Sir Joseph John Talbot Hobbs
Born: 24 August 1864, London, England
Died: 21 April 1938, at sea (en route to France)
Occupation: Builder, Architect, Military Officer
Hometown: Perth, Western Australia
Joseph John Talbot Hobbs grew up and was educated in Surrey, England before working as a draftsman for builder John Hurst, who taught him the basics of architectural design and with whom he emigrated to Western Australia in 1886. The next year Hobbs established his architectural practice in Perth, soon followed by an office in Fremantle.
He joined the militia as a gunner with the Perth Artillery Volunteers in 1887 and was commissioned in 1889. In addition to architecture he then developed a second career as a soldier, undertaking further training in England at his own expense, several times over the next few years.
In 1890 Hobbs married Hurst’s daughter Edith. They lived in East Perth and the first of their seven children was born the next year. By 1898 Hobbs had built The Bungalow (now demolished), a magnificent home in Peppermint Grove, and the family moved there. He subsequently designed many of the beautiful, stately homes for which the heritage suburb is renowned. Included among many other significant buildings designed in this period are Fremantle’s Scots Church (1890), the Weld Club (1891), Claremont’s Christchurch (1892), Moir’s Chambers (1897), the Windsor Hotel in South Perth (1898), the Empire Buildings (1902) and Swanleigh (1904).
In 1904 he formed a partnership with E H Dean Smith and W J Waldie Forbes in Hobbs, Smith & Forbes, of which he was senior partner.
His dual careers having kept pace, at the outbreak of World War One Hobbs was given command of the 1st Division Artillery. He was at the Gallipoli landing on 25 April 1915 and served through to November when he was evacuated off with dysentery. He then served with distinction on the Western Front where he commanded a division, according to Sir Cyril Brudenell White, “with great distinction, made fewer mistakes than most, and earned the undying affection of 20,000 men” and Sir John Monash praised his “sound common sense, and his sane attitude towards every problem”.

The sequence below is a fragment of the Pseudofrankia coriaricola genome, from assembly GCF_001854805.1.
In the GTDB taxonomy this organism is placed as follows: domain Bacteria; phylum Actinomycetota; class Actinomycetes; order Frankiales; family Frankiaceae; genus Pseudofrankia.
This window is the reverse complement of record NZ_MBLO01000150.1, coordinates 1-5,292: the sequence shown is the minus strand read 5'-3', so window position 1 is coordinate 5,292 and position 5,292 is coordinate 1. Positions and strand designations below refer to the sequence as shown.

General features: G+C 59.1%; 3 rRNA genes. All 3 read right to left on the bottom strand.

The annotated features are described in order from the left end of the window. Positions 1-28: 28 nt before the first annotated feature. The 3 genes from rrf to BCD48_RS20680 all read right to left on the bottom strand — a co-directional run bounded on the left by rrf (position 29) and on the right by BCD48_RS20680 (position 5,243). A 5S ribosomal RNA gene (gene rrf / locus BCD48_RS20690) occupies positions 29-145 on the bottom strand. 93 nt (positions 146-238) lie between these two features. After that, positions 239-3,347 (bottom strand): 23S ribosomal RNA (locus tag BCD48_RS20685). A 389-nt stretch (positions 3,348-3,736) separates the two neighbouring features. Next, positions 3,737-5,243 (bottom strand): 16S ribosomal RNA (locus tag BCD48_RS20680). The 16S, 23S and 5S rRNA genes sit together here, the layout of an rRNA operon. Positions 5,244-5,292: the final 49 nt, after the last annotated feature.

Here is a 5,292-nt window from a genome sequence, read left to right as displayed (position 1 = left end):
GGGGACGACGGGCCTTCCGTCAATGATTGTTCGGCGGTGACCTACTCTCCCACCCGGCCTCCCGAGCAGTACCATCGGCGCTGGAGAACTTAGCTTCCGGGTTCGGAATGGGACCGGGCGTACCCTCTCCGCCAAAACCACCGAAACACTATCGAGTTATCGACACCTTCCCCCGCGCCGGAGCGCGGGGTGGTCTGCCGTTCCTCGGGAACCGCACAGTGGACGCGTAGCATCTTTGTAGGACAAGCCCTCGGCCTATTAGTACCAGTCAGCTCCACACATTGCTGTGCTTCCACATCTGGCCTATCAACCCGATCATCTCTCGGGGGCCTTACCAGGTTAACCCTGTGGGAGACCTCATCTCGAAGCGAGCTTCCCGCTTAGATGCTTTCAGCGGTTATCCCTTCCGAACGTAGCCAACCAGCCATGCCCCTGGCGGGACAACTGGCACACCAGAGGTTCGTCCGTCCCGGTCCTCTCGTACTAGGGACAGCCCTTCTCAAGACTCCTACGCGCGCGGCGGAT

Hobbs returned to Western Australia in October 1919 at the rank of Lieutenant General and a Knight Commander to both the Order of the Bath and of St Michael and St George. He resumed his practice and went on to design more of Perth’s significant buildings including the set comprised of WA Trustees (1925), Royal Insurance (1929) and Newspaper House (1932) at the top end of the Terrace.
World War One left Hobbs with a new commitment to acknowledge the contribution and sacrifice of the Australian soldiers during the Great War in the form of memorials and monuments, and in 1929 he was chosen to design Western Australia’s State War Memorial atop Mount Eliza.
It was he who convinced Prime Minister Billy Hughes to build an Australian memorial at Villers Bretonneux and in 1938 he, Edith, and their daughter Nancy were on their way to France to see it opened when he suffered a fatal heart attack on 21 April. His body was brought back to Perth and he was buried at Karrakatta Cemetery with full State and military honours.
In 1940 a life-sized bronze bust of Talbot Hobbs, possibly Western Australia’s greatest architect, was erected on the Esplanade. This was relocated to the Supreme Court Gardens on Barrack Street with the redevelopment of Elizabeth Quay.